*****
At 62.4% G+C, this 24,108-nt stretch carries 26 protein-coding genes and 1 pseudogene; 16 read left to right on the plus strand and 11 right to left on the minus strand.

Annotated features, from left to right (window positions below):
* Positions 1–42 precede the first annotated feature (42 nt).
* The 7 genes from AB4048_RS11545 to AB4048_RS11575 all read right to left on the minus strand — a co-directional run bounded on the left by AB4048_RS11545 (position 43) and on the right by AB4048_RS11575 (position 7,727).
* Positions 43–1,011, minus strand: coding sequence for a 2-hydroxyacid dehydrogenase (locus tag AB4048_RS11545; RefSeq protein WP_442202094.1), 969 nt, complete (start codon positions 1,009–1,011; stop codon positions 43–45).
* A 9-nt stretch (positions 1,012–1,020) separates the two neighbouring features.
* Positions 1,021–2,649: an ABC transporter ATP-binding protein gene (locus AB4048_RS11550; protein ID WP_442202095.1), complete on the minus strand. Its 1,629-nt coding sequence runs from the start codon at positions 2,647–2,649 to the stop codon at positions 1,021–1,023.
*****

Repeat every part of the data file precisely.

At 62.4% G+C, this 24,108-nt stretch carries 26 protein-coding genes and 1 pseudogene; 16 read left to right on the plus strand and 11 right to left on the minus strand.

Annotated features, from left to right (window positions below):
* Positions 1–42 precede the first annotated feature (42 nt).
* The 7 genes from AB4048_RS11545 to AB4048_RS11575 all read right to left on the minus strand — a co-directional run bounded on the left by AB4048_RS11545 (position 43) and on the right by AB4048_RS11575 (position 7,727).
* Positions 43–1,011, minus strand: coding sequence for a 2-hydroxyacid dehydrogenase (locus tag AB4048_RS11545; RefSeq protein WP_442202094.1), 969 nt, complete (start codon positions 1,009–1,011; stop codon positions 43–45).
* A 9-nt stretch (positions 1,012–1,020) separates the two neighbouring features.
* Positions 1,021–2,649: an ABC transporter ATP-binding protein gene (locus AB4048_RS11550; protein ID WP_442202095.1), complete on the minus strand. Its 1,629-nt coding sequence runs from the start codon at positions 2,647–2,649 to the stop codon at positions 1,021–1,023.